How Serious Is The Disease?
It is predicted that right now in America, 75% of people are suffering from some form of gum disease. Disease of the gums, however, does not only affect a person’s gums and mouth. There are many serious physical health and dental concerns that could likely have been avoided simply by receiving proper dental care and avoiding this unnecessary disease. The ongoing task of regular flossing, brushing, and dentist visits may be all you need to avoid serious and preventable health problems.
What Are The Stages?
There are three main stages of gum disease. The more the disease progresses the more difficult it becomes to treat, making it extremely important to catch early on. If you feel you may have any form of the disease, contact Drs. Silverstein and Parker as soon as possible to begin gum disease treatment.
Earliest Stage – Gingivitis
The first stage of the disease is gingivitis. Gingivitis occurs when plaque begins to build up, causing inflammation and redness on the gums. Neglecting to care for your teeth through daily brushing and flossing may result in this dangerous buildup of plaque and bacteria. If your gums start to bleed after your brush or floss your teeth, or you can see visible signs of inflammation, you may be experiencing the early signs of gingivitis.
Gingivitis is the easiest to treat because the bacteria growth has not yet affected the actual structure of the bone and teeth. As soon as you suspect gingivitis, speak with Dr. Silverstein or Dr. Parker about receiving treatments for gingivitis.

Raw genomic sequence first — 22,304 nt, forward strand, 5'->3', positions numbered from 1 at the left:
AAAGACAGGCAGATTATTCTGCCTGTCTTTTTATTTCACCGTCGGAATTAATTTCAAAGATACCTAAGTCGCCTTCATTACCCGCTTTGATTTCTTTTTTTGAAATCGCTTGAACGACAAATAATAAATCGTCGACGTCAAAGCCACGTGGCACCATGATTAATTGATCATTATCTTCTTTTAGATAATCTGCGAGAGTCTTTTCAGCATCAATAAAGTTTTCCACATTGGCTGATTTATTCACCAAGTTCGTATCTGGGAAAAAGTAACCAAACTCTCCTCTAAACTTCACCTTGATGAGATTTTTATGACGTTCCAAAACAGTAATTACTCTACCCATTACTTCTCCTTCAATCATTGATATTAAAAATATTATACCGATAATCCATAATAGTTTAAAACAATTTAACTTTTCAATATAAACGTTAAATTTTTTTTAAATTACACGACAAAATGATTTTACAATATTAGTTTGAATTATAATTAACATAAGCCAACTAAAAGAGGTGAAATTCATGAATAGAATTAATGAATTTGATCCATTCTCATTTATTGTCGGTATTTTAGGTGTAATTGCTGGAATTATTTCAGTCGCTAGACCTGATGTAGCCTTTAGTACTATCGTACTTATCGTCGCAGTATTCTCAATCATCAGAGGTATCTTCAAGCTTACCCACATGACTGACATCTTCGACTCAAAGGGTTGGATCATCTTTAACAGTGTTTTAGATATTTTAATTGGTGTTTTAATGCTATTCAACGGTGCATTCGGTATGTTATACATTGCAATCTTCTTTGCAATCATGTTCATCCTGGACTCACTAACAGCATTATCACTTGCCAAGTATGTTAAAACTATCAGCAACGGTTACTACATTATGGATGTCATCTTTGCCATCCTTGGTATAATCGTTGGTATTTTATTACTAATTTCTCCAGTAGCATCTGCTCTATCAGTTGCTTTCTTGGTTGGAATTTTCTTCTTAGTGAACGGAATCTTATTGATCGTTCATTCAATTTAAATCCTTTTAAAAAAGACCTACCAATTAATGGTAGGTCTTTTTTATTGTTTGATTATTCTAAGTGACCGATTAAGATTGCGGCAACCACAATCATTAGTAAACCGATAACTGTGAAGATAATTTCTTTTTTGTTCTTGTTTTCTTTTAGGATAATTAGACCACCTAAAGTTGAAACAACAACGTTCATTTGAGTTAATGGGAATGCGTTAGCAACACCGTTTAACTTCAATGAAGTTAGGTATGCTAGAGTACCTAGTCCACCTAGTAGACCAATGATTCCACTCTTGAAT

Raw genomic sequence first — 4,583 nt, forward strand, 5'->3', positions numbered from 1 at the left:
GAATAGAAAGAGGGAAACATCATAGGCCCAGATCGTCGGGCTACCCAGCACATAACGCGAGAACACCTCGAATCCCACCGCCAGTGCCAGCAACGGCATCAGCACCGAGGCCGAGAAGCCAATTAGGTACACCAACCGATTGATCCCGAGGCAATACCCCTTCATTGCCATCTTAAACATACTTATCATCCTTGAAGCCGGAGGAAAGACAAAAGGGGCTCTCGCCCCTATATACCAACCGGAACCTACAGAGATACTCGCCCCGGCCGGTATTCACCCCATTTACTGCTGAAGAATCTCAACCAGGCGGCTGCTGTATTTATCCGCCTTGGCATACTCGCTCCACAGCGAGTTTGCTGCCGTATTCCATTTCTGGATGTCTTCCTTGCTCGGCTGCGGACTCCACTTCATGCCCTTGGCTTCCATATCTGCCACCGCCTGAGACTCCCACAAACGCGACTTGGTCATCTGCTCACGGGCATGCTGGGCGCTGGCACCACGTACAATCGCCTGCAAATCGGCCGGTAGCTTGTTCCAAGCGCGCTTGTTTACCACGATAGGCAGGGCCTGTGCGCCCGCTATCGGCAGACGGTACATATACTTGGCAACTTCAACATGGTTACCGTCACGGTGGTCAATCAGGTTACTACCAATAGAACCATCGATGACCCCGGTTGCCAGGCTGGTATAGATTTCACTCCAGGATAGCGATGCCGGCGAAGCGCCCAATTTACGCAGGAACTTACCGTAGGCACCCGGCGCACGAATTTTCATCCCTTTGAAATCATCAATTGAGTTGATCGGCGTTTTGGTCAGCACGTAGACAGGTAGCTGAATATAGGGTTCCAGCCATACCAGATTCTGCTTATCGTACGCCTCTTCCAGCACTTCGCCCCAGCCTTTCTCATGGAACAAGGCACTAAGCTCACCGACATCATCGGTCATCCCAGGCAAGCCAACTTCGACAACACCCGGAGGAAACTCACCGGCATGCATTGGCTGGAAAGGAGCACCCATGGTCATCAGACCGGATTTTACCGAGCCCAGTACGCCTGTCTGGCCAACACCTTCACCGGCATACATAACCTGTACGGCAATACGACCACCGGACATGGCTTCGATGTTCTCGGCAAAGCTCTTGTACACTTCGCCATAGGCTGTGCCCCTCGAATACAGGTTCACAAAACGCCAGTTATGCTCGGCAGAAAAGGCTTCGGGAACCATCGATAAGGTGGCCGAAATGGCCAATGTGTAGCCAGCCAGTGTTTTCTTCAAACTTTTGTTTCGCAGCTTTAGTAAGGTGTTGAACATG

Secondary Stage – Periodontitis
When left untreated, gingivitis can quickly turn into the more serious periodontitis. At this point, essential bones and fibers have received serious damage. Bacterial growth in the gums leaves large hollow pockets where food and plaque can continue to build up. Gaps can begin to form between teeth and gums may start to recede. Although damage has already occurred, you can prevent further problems by receiving treatment immediately.
Final Stage – Advanced Periodontitis
In its final stage, gum disease can be extremely severe. If bacteria growth is not stopped, it can quickly spread, destroying essential connective tissues and structurally supporting bones. Pockets in gums can grow deeper, causing tooth movement and eventual tooth loss. Advanced periodontitis often results in bite problems as teeth move out of place. To save your teeth and your mouth, immediate and aggressive treatment must be started.